The first night the entire internet took a group listen to In Rainbows, “All I Need” pulled ahead as an early favorite for its Boards Of Canada-inspired “Roy G. Biv“ing and its apparently lovelorn lyrics: “i am a moth / who just wants to share your light / i’m just an insect / trying to get out of the night.” That’s romance and desperation Thom Yorke style, or at least so it seemed in context of the most human Radiohead album yet, and when backed by that babymaking drum/keyboard vamp.
Turns out “All I Need” may be speaking to a lot more than babymaking, though, at least in Radiohead’s eyes, and now also in ours.
This comes via Hollywood Reporter:
Under the music broadcaster’s EXIT (end exploitation and trafficking) campaign, MTV and Radiohead have jointly produced a video for the “In Rainbows” track “All I Need”…
Yorke said the band linked with MTV to highlight such issues as child slavery, enforced servitude and sex trafficking because it was “about exploiting a situation while you have the chance.”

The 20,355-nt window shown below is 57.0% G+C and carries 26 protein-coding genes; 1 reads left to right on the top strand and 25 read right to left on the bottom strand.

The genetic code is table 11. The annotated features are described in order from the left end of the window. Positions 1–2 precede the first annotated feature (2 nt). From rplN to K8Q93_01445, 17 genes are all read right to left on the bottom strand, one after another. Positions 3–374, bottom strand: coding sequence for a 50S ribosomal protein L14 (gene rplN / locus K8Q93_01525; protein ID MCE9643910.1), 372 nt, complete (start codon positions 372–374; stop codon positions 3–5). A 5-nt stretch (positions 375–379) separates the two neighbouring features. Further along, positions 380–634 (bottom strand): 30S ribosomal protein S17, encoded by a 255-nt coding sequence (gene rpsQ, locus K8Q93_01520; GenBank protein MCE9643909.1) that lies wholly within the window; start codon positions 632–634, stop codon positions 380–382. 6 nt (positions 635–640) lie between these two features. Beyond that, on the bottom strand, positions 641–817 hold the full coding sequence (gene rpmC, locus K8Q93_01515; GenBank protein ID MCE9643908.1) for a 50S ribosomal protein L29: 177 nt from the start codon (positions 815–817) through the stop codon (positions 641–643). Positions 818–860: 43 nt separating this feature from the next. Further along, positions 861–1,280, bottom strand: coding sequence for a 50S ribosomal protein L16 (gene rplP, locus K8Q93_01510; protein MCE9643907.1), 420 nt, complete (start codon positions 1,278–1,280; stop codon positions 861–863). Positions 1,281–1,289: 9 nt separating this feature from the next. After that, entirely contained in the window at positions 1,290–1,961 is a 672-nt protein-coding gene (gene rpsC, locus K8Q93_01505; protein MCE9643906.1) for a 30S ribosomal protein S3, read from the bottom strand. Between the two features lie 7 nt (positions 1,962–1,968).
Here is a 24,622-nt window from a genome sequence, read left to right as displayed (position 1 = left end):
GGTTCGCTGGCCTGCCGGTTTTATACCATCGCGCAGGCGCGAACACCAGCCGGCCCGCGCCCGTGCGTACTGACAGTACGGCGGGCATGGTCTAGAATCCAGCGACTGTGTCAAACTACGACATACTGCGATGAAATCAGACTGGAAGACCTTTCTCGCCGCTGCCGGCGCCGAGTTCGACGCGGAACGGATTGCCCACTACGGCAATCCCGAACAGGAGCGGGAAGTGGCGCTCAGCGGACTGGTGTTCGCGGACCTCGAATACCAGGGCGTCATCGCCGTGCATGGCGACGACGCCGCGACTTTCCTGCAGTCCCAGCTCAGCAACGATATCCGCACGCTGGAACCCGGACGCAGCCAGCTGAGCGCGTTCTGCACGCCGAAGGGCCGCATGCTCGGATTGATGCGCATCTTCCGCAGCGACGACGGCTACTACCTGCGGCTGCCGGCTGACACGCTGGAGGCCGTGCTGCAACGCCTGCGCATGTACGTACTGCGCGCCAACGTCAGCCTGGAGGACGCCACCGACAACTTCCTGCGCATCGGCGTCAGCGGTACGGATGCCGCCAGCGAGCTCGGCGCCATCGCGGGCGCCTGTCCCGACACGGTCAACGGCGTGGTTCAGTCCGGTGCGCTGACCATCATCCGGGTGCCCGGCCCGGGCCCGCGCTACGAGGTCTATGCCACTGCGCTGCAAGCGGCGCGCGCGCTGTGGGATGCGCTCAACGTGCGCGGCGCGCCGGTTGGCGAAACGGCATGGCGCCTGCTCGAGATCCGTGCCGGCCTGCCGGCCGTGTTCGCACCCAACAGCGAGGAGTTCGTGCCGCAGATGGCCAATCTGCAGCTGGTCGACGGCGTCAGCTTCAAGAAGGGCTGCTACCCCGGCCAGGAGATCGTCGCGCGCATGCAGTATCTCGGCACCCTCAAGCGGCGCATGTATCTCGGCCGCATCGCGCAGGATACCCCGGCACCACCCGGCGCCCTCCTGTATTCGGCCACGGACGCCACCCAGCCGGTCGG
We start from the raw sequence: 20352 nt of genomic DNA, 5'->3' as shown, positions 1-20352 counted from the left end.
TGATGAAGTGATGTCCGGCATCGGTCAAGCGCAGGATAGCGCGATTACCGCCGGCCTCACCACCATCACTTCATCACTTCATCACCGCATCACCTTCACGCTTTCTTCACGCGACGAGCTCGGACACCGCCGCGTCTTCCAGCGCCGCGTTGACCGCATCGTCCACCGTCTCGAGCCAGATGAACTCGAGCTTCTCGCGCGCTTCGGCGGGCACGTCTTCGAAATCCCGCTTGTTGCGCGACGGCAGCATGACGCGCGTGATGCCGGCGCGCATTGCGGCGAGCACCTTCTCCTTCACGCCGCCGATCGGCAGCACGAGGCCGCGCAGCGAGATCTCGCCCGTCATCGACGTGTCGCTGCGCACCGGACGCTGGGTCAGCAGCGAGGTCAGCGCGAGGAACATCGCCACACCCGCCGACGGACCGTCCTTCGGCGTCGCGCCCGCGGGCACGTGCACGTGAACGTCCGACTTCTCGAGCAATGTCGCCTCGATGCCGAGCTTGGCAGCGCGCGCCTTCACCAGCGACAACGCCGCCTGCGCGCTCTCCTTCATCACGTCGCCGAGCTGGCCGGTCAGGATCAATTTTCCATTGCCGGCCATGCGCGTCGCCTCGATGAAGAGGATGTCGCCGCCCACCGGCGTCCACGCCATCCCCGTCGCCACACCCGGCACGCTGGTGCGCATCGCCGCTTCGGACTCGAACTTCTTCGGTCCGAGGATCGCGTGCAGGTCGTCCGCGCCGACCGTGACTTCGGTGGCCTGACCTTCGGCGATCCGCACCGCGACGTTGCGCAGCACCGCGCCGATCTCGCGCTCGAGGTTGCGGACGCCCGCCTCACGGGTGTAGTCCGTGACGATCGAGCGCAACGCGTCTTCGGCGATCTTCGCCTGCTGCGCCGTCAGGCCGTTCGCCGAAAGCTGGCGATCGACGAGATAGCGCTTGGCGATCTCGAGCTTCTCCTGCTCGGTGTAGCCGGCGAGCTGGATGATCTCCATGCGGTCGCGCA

“All power to MTV for taking this on because its obviously going to be difficult for them in terms of the advertisers,” he said. “With the (‘All I Need’) video, their lawyers had to beg to make sure there wasn’t a single white trainer with a logo on it because the implication would be a little too close. But the implication is still there.”
It’s a day in the life, in two very different hemispheres, for two children playing very different hands — and its deeply inspiring.
That extended look at the sneakers at the end there, with Phil’s crash cymbal ringing out, is one of the more emotionally charged moments in a music video that we can remember. And really, “All I Need” works well accompanying any footage with gravitas. See also: this fan vid pairing the song with footage from 1996 French film Microcosmos, which will make you sign up for Greenpeace immediately after you the official one above has made you a large scale donor to UNICEF.
Also worth mentioning: don’t expect the In Rainbows follow-up to be UP TO YOU NO REALLY IT’S UP TO YOU. And we quote:
“I think it was a one-off response to a particular situation,” Yorke said of the band’s downloading policy for the album “In Rainbows.”
“It was one of those things where we were in the position of everyone asking us what we were going to do,” he said. “I don’t think it would have the same significance now anyway, if we chose to give something away again. It was a moment in time.”
You know what was the most exciting part about this whole bit? Typing the words In, Rainbows, and follow-up.